Zenith Bank to list Tranche-2 of Term Notes on Irish Stock Exchange

by Iheanyi Nwachukwu

May 15, 2017 | 12:15 am
  |     |     |   Start Conversation

Nigeria’s tier-1 lender, Zenith Bank Plc has notified investors of its intention to raise $500million in its upcoming issuance of five-year Senior Unsecured Notes.

This second tranche of the Notes is under Zenith Bank’s $1 billion Global Medium Term Note (GMTN) Programme established in 2014. The bank had raised $500million in the first tranche of the Notes.

Similar to the first tranche of the Notes, Zenith Bank Plc intends to list this second tranche Notes on the Irish Stock

Exchange (ISE) and admitted to trading on its regulated market.

As was done with the first tranche Notes, the bank intends to issue the second tranche Notes directly, but will retain the flexibility to issue through an offshore special purpose vehicle (SPV) where market conditions require and allow for same.

Zenith Bank intends to utilise the net proceeds of this second tranche Notes for its general banking purposes, according to a statement signed by its Company Secretary, Michael Osilama sent to the Nigerian Stock Exchange (NSE) ahead of the bank’s planned investor meetings in Europe and the United States of America with respect to the transaction.

The net proceeds from the issue of the second tranche notes will be paid into the bank’s foreign currency domiciliary account and may be converted into naira or retained in foreign currency.

“The bank does not intend to obtain a certificate of capital importation (CCI) in respect of the proceeds of the notes that are not converted into naira as a CCI is only issued in respect of capital imported into Nigeria and converted into naira,” the bank said in the note at the NSE.

“Therefore, the bank will make principal repayment and interest payments on the notes from its foreign currency reserves, as it will not be able to obtain access to the Nigerian foreign exchange market for the purpose of making such payments.

“However, in the event that the bank does not have sufficient foreign currency reserves to meet the principal and interest payments due on the notes, the bank would be required to obtain the approval of the Central Bank of Nigeria (CBN) to enable it to access the official foreign exchange market”.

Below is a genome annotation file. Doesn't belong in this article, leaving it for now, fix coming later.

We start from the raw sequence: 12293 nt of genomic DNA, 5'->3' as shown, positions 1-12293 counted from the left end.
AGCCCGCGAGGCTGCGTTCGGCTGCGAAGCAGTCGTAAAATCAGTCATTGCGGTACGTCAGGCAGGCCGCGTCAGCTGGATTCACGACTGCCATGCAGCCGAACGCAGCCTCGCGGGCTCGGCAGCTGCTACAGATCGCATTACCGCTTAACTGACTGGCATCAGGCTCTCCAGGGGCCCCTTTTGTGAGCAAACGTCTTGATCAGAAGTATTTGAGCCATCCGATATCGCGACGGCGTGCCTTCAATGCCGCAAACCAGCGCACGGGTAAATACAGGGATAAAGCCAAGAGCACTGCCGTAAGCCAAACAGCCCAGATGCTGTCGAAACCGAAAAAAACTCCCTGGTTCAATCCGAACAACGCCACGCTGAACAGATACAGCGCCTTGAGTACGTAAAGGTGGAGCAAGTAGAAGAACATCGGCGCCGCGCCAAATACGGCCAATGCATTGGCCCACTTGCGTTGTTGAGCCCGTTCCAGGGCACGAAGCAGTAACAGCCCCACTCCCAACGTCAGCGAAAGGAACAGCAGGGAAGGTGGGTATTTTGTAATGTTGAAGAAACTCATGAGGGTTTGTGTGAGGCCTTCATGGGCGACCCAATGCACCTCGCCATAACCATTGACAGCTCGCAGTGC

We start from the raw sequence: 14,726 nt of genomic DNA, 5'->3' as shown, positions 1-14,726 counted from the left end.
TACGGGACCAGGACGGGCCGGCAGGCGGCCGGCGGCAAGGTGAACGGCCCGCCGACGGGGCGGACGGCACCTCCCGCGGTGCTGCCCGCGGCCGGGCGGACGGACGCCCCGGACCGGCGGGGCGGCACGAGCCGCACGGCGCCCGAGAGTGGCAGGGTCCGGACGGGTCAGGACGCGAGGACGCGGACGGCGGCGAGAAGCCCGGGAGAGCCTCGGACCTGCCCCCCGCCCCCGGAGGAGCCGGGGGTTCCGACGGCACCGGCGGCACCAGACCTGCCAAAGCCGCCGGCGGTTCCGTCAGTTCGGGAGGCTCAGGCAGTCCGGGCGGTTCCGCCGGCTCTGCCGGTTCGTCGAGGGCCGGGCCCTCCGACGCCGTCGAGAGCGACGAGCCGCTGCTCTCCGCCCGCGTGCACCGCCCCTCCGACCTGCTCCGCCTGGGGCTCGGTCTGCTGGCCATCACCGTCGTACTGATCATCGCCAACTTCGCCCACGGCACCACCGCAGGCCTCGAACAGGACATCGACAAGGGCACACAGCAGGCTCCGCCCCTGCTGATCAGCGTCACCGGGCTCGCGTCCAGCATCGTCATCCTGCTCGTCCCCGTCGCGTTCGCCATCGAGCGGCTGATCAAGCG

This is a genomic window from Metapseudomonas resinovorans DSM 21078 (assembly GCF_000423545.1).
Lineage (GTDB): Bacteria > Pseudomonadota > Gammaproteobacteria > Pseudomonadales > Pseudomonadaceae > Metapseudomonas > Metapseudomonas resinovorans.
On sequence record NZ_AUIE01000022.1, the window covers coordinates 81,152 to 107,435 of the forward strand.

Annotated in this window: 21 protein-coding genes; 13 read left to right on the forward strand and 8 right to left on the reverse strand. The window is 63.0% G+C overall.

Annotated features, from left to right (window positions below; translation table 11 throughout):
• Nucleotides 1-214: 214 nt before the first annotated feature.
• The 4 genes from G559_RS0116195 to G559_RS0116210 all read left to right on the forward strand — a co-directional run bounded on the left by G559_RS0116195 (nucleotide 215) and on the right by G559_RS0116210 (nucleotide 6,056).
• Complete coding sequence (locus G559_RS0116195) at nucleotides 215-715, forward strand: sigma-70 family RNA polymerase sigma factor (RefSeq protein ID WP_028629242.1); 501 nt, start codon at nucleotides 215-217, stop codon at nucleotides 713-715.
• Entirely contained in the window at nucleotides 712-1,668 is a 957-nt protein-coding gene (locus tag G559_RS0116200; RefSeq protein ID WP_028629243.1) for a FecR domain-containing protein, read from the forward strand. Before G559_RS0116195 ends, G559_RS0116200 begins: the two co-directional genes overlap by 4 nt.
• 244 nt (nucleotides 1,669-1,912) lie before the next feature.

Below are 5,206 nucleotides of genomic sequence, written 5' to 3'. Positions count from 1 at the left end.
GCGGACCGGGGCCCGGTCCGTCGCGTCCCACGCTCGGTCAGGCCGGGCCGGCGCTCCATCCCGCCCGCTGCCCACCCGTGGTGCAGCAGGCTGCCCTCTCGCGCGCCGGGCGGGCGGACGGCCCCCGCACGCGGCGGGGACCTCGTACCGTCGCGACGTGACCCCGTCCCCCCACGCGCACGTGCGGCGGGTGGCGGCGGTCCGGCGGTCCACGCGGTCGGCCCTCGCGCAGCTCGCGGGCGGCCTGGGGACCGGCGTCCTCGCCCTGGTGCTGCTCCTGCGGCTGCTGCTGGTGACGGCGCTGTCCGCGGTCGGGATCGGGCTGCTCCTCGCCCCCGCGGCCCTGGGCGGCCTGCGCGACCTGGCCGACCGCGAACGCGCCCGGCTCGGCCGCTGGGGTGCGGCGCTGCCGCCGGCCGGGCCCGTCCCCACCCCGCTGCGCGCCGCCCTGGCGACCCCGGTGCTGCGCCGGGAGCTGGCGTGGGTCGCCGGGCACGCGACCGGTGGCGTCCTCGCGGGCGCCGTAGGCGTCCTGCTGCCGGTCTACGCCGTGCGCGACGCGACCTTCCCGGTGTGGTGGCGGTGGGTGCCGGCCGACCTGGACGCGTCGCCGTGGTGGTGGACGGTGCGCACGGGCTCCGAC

Fitch Ratings assigned the upcoming issuance of $500million five-year senior unsecured notes an expected rating of ‘B+(EXP)’. The Recovery Rating is ‘RR4’, which denotes average recovery prospects in the event of default.

Fitch said the assignment of the final rating is contingent on the receipt of final documents conforming to the information received to date, while stating the key rating drivers -the senior unsecured notes are rated in line with Zenith’s Long-Term Issuer Default Rating (IDR) of ‘B+’.

In the agency’s view, the likelihood of default on these notes reflects the likelihood of default of the bank.

Zenith Bank’s recently released first-quarter (Q1) 2017 result shows the bank’s commitment to continuously drive growth in both top and bottom line earnings, reiterating the management’s effort to improving shareholder value.

In Q1 to March 31, 2017, the bank earned N147.7billion, an increase of 49percent when compared with N99.4billion in Q1’2016; while its profit after tax in the first-quarter of 2017 rose by 41 percent to N37.49billion from N26.57billion in Q1’16.

Fitch said Zenith’s IDR is driven by its standalone creditworthiness, as defined by its Viability Rating (VR) of ‘b+’.

Zenith’s ratings are among the highest assigned by Fitch to a Nigerian bank. This reflects its sound company profile and management, solid capital base and strong through-the-cycle performance.
Nigeria’s 11 electricity distribution companies were granted franchise areas that cover sometimes three or more states. In Lagos alone, Eko DisCo and Ikeja Electric are saddled with the task of distributing power to over 20 million people, a task they have proven incapable of fulfilling, even as they fight off perceived threats to their franchise areas.

“I think the DISCOs should be willing to be more flexible for the sake of national interest. Their focus should be on servicing their already connected customers optimally. They should not eye unserved or underserved areas, so that millions of dollars of off-grid investment can flow into the country.

“These investments will reduce the pressure on the grid, allowing them to be more efficient and maybe one day, even profitable. In the long run, I am a believer in net metering and what it can do for our discos.

“They should let the investment come and then seek to collaborate with these investors in the future and not in the “asset take-over model” that is stated in the current mini-grid law. Off-grid sites could become embedded generation sites in the future and that should be the long term view of the DisCos,” says Aigbokhan.


Iheanyi Nwachukwu



by Iheanyi Nwachukwu

May 15, 2017 | 12:15 am
  |     |     |   Start Conversation

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